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The Nile River flows through eleven countries (Burundi, DRCongo, Egypt, Ethiopia, Eritrea, Kenya, Rwanda, South Sudan,Sudan, Tanzania, and Uganda). The Nile basin comprises two broad sub-systems, these are the Eastern Nile sub-system and the Equatorial Nile sub-system. The basin was delineated into ten sub-basins (Main Nile, Atbara, Blue Nile, White Nile, Baro-Akobo-Sobat, Bahr El Jebel, Bahr El Ghazal, Lake Albert, Victoria Nile, Lake Victoria). These sub-basins featured five broad physiographic regions with diverse topography, drainage patterns and geomorphology.
These physiographic regions include (1) highlands – plateaus and mountains; (2) open water surfaces (lakes – both natural and man-made); (3) wetlands and swamps; (4) flat lands; and (5) deserts. Each physiographic region has a more or less uniquecombination of surface, slope, soils, topography and vegetation.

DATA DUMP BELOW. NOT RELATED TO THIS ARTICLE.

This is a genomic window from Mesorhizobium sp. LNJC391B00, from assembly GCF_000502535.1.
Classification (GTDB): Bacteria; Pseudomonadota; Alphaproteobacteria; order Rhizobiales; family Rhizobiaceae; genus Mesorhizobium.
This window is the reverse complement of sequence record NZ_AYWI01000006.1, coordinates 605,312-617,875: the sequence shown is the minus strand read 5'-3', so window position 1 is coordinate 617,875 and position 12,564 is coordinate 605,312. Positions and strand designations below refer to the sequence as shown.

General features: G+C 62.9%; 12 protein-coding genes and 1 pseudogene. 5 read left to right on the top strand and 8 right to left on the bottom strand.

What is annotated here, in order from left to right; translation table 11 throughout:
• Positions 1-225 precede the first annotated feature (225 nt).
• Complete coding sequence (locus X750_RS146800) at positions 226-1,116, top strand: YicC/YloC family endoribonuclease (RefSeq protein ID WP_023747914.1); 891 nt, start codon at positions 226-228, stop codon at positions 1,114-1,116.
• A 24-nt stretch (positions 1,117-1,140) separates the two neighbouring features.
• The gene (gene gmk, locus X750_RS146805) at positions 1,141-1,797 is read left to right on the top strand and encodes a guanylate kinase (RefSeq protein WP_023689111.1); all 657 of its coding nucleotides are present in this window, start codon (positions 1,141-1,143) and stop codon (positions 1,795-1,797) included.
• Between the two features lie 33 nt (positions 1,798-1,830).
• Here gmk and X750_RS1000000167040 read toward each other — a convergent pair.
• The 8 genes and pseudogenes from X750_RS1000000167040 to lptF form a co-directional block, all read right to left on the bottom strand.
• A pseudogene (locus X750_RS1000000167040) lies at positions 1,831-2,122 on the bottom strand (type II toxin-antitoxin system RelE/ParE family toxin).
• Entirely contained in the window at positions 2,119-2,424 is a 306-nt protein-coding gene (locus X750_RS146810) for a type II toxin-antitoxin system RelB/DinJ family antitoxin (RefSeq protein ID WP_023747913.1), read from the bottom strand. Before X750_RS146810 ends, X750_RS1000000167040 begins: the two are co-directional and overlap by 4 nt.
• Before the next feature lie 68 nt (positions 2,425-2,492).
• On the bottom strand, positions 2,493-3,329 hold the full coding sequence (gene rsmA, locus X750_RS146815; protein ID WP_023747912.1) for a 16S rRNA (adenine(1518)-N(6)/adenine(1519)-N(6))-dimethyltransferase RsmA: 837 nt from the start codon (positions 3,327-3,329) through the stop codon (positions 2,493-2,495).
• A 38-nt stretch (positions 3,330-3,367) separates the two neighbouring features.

The first two physiographic regions mainly in the upper subbasin, and the later three regions covers mostly the mid and lower sub- basins.The Nile River is the longest river in the world at 6,695 km, flowing northward through the tropics and the highlands of eastern Africa and drains into the Mediterranean Sea. The basin covers about one-tenth of the area of the continent, drains a total land area of 3,176,541 km2. Beside its length, the Nile River basin contains other unique features among the world large river basins, e.g. the Sudd wetland, Lake Victoria; 17 wetlands sites registered by Ramsar and diverse species of
flora and fauna.